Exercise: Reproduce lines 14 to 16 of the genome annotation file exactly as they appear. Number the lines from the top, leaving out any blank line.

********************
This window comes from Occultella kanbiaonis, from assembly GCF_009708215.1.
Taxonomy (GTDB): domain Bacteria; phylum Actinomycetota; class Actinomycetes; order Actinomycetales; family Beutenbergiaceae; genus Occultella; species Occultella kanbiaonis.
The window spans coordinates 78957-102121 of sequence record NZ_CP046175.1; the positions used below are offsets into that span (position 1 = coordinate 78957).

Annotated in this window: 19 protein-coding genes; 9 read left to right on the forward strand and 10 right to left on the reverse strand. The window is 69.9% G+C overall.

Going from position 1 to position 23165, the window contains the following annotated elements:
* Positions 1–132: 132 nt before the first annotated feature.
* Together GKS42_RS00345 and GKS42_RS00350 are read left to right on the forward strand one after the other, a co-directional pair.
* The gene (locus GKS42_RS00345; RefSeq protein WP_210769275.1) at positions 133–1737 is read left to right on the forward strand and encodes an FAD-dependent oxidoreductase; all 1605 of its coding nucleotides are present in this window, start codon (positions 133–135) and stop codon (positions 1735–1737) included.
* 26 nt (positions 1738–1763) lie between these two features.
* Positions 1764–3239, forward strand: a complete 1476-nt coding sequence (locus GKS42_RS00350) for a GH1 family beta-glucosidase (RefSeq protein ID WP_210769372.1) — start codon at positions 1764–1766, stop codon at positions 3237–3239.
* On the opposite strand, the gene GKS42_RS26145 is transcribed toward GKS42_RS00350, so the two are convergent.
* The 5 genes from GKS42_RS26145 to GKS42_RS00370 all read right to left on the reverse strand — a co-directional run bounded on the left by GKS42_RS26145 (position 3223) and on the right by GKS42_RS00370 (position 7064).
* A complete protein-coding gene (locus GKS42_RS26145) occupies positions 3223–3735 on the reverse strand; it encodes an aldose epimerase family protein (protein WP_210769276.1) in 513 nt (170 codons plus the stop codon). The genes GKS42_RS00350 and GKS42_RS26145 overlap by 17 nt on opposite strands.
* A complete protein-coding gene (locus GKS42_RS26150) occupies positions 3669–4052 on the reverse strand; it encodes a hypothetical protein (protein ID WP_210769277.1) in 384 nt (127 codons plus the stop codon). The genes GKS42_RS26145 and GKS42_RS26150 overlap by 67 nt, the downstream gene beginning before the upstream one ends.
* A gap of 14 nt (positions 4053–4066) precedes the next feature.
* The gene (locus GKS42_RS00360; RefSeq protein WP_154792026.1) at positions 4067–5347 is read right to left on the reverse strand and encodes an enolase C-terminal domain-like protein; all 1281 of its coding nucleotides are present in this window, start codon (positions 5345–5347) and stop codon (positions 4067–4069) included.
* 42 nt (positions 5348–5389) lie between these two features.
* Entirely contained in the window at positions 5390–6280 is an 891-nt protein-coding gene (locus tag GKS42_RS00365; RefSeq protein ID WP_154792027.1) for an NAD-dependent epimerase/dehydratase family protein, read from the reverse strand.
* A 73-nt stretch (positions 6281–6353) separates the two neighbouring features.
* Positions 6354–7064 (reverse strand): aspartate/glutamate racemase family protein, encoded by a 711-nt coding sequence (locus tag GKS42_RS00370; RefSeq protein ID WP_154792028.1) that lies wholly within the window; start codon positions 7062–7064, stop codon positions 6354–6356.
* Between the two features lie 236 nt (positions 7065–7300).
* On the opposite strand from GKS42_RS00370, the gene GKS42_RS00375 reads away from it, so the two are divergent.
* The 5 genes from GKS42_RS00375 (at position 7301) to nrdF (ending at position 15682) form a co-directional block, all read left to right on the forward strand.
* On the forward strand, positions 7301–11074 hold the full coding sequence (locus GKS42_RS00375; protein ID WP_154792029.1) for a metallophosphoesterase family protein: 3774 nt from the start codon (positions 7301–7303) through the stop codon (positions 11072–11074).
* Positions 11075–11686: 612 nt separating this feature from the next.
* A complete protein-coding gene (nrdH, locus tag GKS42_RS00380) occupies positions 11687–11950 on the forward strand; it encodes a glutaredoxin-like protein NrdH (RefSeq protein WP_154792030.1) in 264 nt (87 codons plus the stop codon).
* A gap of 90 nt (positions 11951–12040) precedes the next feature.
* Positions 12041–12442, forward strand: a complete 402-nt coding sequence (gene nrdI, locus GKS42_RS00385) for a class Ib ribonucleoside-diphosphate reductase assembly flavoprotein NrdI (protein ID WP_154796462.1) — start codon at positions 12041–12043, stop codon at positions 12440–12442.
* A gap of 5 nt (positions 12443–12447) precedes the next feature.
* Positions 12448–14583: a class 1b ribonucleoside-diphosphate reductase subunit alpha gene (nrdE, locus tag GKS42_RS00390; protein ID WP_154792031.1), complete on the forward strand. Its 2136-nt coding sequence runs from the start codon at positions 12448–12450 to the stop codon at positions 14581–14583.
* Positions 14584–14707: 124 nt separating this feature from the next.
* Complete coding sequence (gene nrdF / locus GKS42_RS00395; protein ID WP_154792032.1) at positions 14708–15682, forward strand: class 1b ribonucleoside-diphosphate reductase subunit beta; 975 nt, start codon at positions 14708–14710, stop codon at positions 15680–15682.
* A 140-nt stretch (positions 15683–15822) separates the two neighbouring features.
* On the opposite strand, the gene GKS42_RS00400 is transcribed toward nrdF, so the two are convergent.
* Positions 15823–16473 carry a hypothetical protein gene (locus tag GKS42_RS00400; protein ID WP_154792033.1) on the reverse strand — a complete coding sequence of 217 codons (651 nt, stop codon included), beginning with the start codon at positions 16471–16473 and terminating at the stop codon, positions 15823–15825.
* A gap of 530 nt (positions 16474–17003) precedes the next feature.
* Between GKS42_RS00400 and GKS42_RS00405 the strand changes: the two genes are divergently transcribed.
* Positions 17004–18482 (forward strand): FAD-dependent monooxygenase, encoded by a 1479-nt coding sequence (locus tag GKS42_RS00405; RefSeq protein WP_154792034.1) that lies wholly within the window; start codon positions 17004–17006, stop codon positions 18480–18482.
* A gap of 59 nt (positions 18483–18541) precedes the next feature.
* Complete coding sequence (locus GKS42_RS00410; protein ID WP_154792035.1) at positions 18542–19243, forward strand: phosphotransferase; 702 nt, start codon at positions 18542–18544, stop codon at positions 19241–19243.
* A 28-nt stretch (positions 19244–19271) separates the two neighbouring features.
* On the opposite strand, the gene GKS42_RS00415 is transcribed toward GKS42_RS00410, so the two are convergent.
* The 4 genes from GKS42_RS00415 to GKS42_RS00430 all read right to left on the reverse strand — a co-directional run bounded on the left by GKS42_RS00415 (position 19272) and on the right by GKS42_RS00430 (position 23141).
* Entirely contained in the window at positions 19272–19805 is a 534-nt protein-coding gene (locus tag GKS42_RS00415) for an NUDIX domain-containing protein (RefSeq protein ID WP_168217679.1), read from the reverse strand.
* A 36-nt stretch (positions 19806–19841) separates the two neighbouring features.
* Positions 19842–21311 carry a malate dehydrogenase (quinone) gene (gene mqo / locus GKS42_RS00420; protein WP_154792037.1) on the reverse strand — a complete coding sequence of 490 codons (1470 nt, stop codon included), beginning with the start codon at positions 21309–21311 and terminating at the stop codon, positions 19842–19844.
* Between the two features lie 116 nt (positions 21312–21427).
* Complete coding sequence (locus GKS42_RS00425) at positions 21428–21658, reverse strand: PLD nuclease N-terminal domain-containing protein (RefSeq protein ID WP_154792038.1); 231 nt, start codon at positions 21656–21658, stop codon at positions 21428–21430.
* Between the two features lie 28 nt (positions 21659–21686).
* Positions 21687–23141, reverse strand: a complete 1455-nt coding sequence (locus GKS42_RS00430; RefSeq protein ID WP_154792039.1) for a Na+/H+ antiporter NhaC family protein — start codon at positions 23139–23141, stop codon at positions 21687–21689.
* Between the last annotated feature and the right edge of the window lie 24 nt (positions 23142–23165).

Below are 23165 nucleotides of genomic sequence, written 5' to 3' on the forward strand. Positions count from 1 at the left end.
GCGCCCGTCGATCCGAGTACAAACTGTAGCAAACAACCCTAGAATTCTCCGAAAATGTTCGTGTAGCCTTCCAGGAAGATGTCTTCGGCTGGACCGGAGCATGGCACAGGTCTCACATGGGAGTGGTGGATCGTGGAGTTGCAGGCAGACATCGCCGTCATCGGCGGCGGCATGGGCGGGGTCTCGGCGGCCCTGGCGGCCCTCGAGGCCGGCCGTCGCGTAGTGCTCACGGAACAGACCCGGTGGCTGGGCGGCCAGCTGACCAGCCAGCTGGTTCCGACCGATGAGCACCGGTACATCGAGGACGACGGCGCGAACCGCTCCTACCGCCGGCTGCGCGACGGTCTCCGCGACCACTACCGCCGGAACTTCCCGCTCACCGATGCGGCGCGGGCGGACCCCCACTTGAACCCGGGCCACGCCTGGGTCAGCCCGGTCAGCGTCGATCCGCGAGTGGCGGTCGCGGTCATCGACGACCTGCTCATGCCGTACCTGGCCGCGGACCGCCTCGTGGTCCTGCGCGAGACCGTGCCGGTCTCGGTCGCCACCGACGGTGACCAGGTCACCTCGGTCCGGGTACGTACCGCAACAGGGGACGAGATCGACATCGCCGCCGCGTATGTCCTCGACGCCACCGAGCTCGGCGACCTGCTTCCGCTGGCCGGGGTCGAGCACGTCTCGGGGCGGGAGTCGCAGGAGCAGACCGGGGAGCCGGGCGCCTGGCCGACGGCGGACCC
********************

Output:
* A complete protein-coding gene (locus GKS42_RS26150) occupies positions 3669–4052 on the reverse strand; it encodes a hypothetical protein (protein ID WP_210769277.1) in 384 nt (127 codons plus the stop codon). The genes GKS42_RS26145 and GKS42_RS26150 overlap by 67 nt, the downstream gene beginning before the upstream one ends.
* A gap of 14 nt (positions 4053–4066) precedes the next feature.
* The gene (locus GKS42_RS00360; RefSeq protein WP_154792026.1) at positions 4067–5347 is read right to left on the reverse strand and encodes an enolase C-terminal domain-like protein; all 1281 of its coding nucleotides are present in this window, start codon (positions 5345–5347) and stop codon (positions 4067–4069) included.